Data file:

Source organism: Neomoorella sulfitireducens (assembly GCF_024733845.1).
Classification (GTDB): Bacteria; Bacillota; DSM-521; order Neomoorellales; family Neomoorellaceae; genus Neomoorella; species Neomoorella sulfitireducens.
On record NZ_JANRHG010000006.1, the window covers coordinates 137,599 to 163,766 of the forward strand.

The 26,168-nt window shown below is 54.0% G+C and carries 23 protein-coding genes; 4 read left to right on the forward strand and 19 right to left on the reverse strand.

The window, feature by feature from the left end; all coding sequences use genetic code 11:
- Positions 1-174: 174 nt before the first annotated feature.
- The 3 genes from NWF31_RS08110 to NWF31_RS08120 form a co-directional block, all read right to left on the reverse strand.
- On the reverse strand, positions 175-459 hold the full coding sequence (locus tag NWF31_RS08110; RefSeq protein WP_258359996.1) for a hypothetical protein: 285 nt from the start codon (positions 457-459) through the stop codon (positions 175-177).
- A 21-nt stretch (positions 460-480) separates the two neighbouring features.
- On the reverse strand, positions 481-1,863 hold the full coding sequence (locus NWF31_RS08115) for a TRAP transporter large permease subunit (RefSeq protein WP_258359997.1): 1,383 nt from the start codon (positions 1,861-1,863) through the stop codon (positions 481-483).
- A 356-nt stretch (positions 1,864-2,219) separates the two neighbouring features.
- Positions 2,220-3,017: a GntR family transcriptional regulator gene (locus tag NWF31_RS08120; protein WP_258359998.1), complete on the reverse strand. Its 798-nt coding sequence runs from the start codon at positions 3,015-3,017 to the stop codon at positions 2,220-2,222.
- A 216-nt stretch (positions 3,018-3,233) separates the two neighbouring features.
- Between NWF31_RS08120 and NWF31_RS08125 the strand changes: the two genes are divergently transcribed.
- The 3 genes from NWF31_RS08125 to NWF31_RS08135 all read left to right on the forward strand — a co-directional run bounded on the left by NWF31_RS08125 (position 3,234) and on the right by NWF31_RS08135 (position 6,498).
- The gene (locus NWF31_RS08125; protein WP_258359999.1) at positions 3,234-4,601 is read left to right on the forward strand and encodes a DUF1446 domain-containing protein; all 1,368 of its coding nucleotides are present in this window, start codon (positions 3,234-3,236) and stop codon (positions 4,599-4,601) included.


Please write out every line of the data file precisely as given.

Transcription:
Source organism: Neomoorella sulfitireducens (assembly GCF_024733845.1).
Classification (GTDB): Bacteria; Bacillota; DSM-521; order Neomoorellales; family Neomoorellaceae; genus Neomoorella; species Neomoorella sulfitireducens.
On record NZ_JANRHG010000006.1, the window covers coordinates 137,599 to 163,766 of the forward strand.

The 26,168-nt window shown below is 54.0% G+C and carries 23 protein-coding genes; 4 read left to right on the forward strand and 19 right to left on the reverse strand.

The window, feature by feature from the left end; all coding sequences use genetic code 11:
- Positions 1-174: 174 nt before the first annotated feature.
- The 3 genes from NWF31_RS08110 to NWF31_RS08120 form a co-directional block, all read right to left on the reverse strand.
- On the reverse strand, positions 175-459 hold the full coding sequence (locus tag NWF31_RS08110; RefSeq protein WP_258359996.1) for a hypothetical protein: 285 nt from the start codon (positions 457-459) through the stop codon (positions 175-177).
- A 21-nt stretch (positions 460-480) separates the two neighbouring features.
- On the reverse strand, positions 481-1,863 hold the full coding sequence (locus NWF31_RS08115) for a TRAP transporter large permease subunit (RefSeq protein WP_258359997.1): 1,383 nt from the start codon (positions 1,861-1,863) through the stop codon (positions 481-483).
- A 356-nt stretch (positions 1,864-2,219) separates the two neighbouring features.
- Positions 2,220-3,017: a GntR family transcriptional regulator gene (locus tag NWF31_RS08120; protein WP_258359998.1), complete on the reverse strand. Its 798-nt coding sequence runs from the start codon at positions 3,015-3,017 to the stop codon at positions 2,220-2,222.
- A 216-nt stretch (positions 3,018-3,233) separates the two neighbouring features.
- Between NWF31_RS08120 and NWF31_RS08125 the strand changes: the two genes are divergently transcribed.
- The 3 genes from NWF31_RS08125 to NWF31_RS08135 all read left to right on the forward strand — a co-directional run bounded on the left by NWF31_RS08125 (position 3,234) and on the right by NWF31_RS08135 (position 6,498).
- The gene (locus NWF31_RS08125; protein WP_258359999.1) at positions 3,234-4,601 is read left to right on the forward strand and encodes a DUF1446 domain-containing protein; all 1,368 of its coding nucleotides are present in this window, start codon (positions 3,234-3,236) and stop codon (positions 4,599-4,601) included.